BY Art Thiel 02:55PM 06/06/2014

Bettman chills Seattle expansion talk . . . or not

NHL commissioner said expansion isn’t being considered, partly because Seattle doesn’t have a suitable arena underway, Maybe it’s time for Chris Hansen to change his plan.

NHL Commissioner Gary Bettman, left, learned his passive-aggressive tactics from the master, David Stern. /

Overshadowed this week by the starts of the Stanley Cup and NBA Finals, a horse with a real shot at the Triple Crown and the Mariners causing MLB to swoon at their June — not to mention the cramps of LeBron James, which has been to Twitter what milk is to kittens — NHL Commissioner Gary Bettman appeared Wednesday to have slipped in a stiletto into Seattle’s hopes for an expansion franchise.

Bettman, speaking to reporters before Game 1 of the Finals, said:

We’re not planning on expanding. We’re not in an expansion mode or formal expansion process. We listen when people say, ‘We’d like to come visit you and tell you why we’re interested and where we’re interested.’

“Seattle, which seems to have the most number of people interested . . . the fact is, there’s no building that’s on the horizon. The person who controls the rights to build a building in Seattle is intent upon having an NBA team before he builds a building.”

Bettman, who apparently has a connection to the Internet, was aware that Steve Ballmer, once Chris Hansen’s partner in the SoDo arena project, dumped Hansen for gratification more instant, buying the Los Angeles Clippers for $2 billion. Along with many others, Bettman seems to have concluded that the arena deal is dormant, if not dead.

“Based on what’s happened to date,” Bettman said, “and the fact that his partner has now bought a different franchise, I don’t know that there’s any prospect of a building in Seattle. It’s nice that there’s interest, but there’s really not a whole lot for us to do with it.”

That sounds definitive. But if you were to have joined me at the foot of the master of passive-aggressive manipulation, David Stern, over these many years, you might recognize that his remarks were less of a rebuke and more of a prod.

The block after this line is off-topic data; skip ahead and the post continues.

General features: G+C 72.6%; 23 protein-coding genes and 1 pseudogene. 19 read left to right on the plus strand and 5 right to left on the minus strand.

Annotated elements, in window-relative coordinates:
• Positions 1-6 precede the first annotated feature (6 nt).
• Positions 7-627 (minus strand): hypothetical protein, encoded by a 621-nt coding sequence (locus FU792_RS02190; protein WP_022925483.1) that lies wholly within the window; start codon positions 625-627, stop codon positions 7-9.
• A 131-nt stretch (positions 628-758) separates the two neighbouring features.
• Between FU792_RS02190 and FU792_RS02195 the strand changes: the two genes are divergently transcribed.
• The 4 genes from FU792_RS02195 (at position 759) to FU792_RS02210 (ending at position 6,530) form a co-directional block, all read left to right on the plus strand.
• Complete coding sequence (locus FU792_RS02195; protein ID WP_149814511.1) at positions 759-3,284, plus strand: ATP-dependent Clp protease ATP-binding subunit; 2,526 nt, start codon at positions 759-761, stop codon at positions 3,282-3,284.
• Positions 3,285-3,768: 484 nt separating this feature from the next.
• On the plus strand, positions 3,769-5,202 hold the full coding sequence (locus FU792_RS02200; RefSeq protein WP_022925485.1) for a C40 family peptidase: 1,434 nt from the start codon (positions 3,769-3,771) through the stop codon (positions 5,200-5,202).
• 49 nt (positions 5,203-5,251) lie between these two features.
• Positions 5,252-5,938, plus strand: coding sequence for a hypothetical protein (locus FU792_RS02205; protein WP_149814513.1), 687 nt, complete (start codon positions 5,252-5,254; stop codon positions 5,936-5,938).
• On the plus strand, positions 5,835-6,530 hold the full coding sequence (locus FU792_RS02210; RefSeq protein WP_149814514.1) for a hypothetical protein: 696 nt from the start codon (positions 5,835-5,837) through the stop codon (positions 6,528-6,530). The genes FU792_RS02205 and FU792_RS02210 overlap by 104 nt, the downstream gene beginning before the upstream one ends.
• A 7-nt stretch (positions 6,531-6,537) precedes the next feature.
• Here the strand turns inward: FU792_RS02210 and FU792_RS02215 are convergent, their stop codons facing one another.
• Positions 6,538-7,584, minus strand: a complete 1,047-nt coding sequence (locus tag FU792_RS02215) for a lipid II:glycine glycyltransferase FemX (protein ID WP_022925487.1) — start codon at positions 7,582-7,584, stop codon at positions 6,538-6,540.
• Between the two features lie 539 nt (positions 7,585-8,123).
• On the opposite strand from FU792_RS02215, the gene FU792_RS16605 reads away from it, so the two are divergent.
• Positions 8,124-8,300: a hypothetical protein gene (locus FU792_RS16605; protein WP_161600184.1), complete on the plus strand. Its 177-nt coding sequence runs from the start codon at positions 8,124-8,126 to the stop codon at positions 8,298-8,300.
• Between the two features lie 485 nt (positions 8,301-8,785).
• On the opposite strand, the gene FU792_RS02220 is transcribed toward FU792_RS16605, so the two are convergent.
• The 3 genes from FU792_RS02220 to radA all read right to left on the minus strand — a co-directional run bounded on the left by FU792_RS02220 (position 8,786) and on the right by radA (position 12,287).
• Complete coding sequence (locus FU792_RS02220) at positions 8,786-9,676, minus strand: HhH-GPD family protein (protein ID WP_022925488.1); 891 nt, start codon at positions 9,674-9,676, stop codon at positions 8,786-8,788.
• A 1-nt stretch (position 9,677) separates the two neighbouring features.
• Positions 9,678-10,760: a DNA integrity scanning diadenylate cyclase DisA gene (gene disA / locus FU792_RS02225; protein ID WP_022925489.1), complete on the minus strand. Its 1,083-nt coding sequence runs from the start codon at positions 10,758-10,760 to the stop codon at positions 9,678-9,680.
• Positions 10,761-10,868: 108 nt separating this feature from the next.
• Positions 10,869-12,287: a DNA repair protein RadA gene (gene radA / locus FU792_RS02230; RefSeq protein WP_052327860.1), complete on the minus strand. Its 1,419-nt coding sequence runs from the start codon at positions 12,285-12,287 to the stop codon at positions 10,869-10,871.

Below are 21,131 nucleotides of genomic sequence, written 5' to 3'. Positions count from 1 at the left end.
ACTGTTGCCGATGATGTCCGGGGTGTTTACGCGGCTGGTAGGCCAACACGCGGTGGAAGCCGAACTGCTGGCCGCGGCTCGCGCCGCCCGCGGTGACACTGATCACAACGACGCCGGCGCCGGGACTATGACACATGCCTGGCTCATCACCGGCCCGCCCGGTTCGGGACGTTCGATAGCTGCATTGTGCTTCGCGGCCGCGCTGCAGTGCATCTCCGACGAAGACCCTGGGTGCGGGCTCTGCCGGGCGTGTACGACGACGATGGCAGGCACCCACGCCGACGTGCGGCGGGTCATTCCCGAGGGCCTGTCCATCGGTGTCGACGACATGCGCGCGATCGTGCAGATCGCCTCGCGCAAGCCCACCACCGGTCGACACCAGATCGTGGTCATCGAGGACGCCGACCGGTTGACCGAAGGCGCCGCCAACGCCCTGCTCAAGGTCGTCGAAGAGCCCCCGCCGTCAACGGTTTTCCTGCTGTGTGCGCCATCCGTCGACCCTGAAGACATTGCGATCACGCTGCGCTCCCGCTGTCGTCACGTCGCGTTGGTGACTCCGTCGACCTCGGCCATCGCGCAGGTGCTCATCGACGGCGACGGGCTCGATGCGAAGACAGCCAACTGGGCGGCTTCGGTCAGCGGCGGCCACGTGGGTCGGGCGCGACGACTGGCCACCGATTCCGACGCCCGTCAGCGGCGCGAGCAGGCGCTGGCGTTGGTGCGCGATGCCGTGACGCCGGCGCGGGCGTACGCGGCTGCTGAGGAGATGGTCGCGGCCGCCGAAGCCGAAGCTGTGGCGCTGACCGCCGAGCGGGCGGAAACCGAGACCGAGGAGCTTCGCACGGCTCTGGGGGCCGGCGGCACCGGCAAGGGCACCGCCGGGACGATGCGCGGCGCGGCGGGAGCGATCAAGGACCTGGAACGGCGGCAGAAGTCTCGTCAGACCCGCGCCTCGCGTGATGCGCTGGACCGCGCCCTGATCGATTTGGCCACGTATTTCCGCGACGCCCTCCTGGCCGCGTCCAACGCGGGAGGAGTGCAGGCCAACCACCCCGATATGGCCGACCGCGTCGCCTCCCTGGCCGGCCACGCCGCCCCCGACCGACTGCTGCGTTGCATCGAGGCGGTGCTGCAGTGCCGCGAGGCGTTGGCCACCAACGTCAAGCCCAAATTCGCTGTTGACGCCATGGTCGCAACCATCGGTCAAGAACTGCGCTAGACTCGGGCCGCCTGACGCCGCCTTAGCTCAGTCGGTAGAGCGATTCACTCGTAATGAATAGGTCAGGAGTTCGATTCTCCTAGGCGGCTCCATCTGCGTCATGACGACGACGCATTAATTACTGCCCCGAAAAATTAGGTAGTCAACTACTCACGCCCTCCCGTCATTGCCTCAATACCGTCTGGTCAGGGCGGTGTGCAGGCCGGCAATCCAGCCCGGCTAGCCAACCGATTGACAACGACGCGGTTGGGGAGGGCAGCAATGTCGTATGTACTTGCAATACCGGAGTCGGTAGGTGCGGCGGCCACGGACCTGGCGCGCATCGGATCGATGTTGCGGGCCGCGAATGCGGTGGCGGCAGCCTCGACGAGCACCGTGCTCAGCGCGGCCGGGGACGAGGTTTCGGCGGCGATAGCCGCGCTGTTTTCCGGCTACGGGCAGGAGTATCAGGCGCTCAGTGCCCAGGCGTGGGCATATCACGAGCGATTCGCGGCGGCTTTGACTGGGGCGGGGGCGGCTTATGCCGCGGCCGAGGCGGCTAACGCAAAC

Bettman, named sports executive of the year last month by Sports Business Journal for creating the NHL’s best business profile in its history, worked his way up in Stern’s NBA junta to No. 3 before becoming NHL commissioner in 1993. He expanded the league from 24 to 30 teams, but none since 2000.

He was criticized, justifiably at the time, for overreaching into the American south, where hockey has no tradition. And trouble remains in markets for the Coyotes in Phoenix and the Panthers in Florida.

Nevertheless . . . the worlds of sports, media and technology have changed dramatically in the last 15 years.  So much so, that all sports find themselves in the fortuitous position of being the last and only regularly scheduled subject matter on television, broadcast or cable, that is appointment TV. Everything else, including news, is easily obtainable by increasing numbers of consumers on mobile devices and via subscription services.

The rapidly expanding TV-rights fees for all sports reflects the fact that games are the only programming that can guarantee millions of eyeballs at an appointed time to see commercial advertising. Bettman knows his sport is growing sufficiently that expansion is reasonable, particularly when there is an opening in the 13th-largest U.S. market that is a three-hour drive from an NHL hotbed in Vancouver.